Thursday, August 08, 2013

If the blues was money, I'd be the richest man in town

Well, my mother told my father, just before I was born,
"I got a boy child comin', he's gonna be a rollin' stone"

Some call it an urban myth, others a lie, and a few more simply a colourful tale.

But the legend that the Rolling Stones turned up at 2120 South Michigan Avenue, Chicago - the Chess Records studio - in June 1964 to pay homage to their musical godfather, Muddy Waters, only to find him outside painting the exterior, is bunk. So says Buddy Guy, one of the last of the "original" Chicago bluesmen, who countered the tale in his autobiography When I Left Home last year: 

"When the Rolling Stones came to Chess Records in 1964, they started telling everyone — and even wrote it up in books — that they saw Muddy Waters standing on a ladder where he was whitewashing the walls. They said the Mud had whitewash all over his face. For years Keith Richards repeated this story. His point was that Leonard Chess was using poor Muddy as a handyman. Leonard and Muddy are long gone, but I was there — and so was Marshall Chess — and we both know know this ain't true . . . Muddy had put Chess on the map."

Waters has, sadly long gone. As has Chess Records, now just a famous record label within the 'catalogue' of some entertainment conglomerate or other. But their collective legacy lives on. The Stones are still rolling, of course, and rolling in it, too (estimates suggest their recent tour plus the five shows they staged last November and December will have grossed around $150 million).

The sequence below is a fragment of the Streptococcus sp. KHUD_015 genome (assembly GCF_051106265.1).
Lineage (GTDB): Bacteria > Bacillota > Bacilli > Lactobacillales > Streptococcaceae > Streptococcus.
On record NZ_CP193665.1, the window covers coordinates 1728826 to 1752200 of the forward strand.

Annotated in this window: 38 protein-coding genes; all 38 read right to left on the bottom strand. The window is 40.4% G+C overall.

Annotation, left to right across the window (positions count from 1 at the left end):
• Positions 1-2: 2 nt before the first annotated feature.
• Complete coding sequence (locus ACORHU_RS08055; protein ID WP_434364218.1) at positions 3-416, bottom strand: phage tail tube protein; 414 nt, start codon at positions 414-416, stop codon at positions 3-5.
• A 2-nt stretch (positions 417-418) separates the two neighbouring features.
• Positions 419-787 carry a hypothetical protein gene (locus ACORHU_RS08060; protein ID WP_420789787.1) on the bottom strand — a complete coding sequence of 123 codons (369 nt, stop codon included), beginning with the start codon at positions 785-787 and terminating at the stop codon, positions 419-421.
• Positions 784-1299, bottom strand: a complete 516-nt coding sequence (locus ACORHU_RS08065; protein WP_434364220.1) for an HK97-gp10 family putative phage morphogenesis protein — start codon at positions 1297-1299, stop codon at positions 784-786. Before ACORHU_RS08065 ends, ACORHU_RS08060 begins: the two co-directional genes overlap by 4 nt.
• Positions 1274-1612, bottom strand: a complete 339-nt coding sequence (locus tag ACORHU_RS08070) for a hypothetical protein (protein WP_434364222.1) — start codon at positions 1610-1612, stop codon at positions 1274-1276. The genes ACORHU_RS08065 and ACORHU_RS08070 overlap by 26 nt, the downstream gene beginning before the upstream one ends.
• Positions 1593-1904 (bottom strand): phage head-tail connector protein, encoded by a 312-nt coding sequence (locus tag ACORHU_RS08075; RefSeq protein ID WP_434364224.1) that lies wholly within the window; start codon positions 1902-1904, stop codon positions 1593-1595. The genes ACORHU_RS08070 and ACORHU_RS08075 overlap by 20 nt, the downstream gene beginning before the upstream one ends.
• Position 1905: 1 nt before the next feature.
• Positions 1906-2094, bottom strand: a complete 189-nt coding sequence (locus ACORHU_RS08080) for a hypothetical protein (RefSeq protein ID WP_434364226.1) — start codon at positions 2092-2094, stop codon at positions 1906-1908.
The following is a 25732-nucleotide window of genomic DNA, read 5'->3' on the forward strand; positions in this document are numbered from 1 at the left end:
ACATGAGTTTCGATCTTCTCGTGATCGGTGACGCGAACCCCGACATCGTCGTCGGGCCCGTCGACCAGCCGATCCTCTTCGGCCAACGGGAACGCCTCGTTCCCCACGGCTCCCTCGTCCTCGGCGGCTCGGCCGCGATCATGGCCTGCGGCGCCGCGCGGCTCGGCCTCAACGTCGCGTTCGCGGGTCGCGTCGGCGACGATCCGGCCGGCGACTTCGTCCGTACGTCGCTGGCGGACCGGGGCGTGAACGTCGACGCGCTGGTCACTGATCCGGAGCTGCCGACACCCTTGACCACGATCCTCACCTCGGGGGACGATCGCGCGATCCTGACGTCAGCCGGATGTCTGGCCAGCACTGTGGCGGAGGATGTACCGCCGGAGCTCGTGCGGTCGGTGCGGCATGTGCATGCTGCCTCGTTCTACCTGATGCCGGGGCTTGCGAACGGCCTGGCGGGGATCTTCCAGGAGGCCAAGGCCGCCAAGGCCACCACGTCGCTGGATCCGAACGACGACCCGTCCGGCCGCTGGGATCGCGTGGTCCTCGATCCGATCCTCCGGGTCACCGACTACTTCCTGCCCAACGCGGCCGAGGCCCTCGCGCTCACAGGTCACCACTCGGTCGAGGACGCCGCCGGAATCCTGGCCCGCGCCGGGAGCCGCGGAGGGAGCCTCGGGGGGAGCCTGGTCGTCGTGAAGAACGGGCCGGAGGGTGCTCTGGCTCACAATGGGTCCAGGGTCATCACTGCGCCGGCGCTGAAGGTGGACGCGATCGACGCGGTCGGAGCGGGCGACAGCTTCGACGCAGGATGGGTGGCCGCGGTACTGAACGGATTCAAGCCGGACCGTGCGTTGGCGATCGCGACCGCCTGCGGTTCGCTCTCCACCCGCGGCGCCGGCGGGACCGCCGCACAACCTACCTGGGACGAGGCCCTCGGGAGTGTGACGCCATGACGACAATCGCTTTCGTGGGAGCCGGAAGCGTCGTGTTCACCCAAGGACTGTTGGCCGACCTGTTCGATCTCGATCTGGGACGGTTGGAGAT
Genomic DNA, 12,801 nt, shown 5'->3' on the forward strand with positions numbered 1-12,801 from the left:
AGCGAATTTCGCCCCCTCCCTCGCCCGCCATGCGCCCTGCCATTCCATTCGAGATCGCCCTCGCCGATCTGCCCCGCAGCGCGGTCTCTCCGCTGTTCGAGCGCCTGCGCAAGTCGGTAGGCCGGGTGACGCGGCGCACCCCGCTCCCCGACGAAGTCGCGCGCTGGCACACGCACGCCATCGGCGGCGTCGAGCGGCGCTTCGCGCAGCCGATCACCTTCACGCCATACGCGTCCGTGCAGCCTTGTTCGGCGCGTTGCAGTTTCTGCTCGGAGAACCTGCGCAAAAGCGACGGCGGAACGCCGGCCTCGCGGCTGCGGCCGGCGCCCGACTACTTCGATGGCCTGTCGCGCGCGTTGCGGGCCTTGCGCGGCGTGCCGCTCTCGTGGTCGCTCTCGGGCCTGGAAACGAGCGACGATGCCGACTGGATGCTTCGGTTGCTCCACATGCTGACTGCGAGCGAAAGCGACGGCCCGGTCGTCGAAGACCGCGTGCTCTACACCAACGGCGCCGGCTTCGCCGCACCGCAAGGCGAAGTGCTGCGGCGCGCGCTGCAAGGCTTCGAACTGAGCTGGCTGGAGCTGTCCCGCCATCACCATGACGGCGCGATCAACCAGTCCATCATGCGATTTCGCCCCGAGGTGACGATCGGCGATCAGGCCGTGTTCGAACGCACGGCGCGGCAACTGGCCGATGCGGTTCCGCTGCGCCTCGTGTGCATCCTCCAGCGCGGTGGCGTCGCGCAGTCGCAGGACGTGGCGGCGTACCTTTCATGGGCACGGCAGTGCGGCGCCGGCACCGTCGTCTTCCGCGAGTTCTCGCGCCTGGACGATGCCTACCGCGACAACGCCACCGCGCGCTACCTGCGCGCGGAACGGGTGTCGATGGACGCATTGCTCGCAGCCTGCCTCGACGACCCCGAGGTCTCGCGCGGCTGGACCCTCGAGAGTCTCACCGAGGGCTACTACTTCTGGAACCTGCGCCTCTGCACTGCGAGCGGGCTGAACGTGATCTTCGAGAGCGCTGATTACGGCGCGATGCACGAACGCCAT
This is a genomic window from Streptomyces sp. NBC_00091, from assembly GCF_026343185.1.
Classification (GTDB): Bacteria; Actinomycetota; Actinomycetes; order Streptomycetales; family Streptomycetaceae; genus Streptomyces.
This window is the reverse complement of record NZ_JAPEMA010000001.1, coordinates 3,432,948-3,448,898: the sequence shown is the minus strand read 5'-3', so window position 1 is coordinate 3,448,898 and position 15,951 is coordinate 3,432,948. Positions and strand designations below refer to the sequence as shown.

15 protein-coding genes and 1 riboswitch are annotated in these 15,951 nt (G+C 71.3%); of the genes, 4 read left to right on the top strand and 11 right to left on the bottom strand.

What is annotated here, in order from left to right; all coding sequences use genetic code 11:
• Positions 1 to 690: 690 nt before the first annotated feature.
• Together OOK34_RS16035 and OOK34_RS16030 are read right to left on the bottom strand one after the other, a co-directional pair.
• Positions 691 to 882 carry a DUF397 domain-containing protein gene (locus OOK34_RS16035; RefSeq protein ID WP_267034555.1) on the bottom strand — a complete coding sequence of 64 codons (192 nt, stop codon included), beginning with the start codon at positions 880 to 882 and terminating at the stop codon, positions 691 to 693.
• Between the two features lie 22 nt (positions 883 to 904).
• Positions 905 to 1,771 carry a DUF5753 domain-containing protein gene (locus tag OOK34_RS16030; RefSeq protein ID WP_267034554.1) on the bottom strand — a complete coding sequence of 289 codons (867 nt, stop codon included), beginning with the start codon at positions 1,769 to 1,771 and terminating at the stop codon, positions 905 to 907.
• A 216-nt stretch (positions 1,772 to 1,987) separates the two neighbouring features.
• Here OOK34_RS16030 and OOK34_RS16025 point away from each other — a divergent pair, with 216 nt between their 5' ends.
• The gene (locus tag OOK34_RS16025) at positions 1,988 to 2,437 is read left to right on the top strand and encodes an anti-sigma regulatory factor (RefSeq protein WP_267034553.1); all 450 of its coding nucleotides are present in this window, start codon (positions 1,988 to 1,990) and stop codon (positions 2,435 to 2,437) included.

The Chess studio, where the Stones recorded their first UK No.1, It's All Over Now, is still there, but is now home to the Willie Dixon Blues Heaven foundation, a charity established by Dixon's family to maintain a link to the role 2120 South Michigan Avenue played in the evolution of modern music.

The studio has become a presentation theatre, where an introductory video featuring interviews with Buddy Guy, John Lee Hooker, Mick Jagger, Marshall Chess (son of the Polish immigrants Leonard and Phil Chess who co-founded the label) and others put context around the blues, its migration from the South and its influence, especially on suburban Englishmen growing up many hundreds of miles away.

Kevin, the tour guide, somewhat rolls his eyes when I bring up the so-called British invasion. "It was something they just latched on to," he says. Trying to understand what it was that invaded the teenage lives of Jagger and Richards, Eric Clapton, Ray Davies, Steve Winwood, Jimmy Page and countless more is like trying to trace the source of the Nile.

He's polite about it, but you get the hint of an understandable frustration that these nice, mainly middle class white guys from Kent, Surrey and the London suburbs have coined it in by exploiting a form of music, and those who spawned it, which began in the poverty of the rural south, and moved north to Chicago to find a living.

As an example, Kevin commences his introduction to the presentation by asking if we'd heard of a 1962 Muddy Waters song, written by Willie Dixon, called You Need Love. Embarrassingly, blank faces all around. So perhaps its opening lines might jog the memory:

You've got yearnin' and I got burnin'
Baby you look so sweet and cunning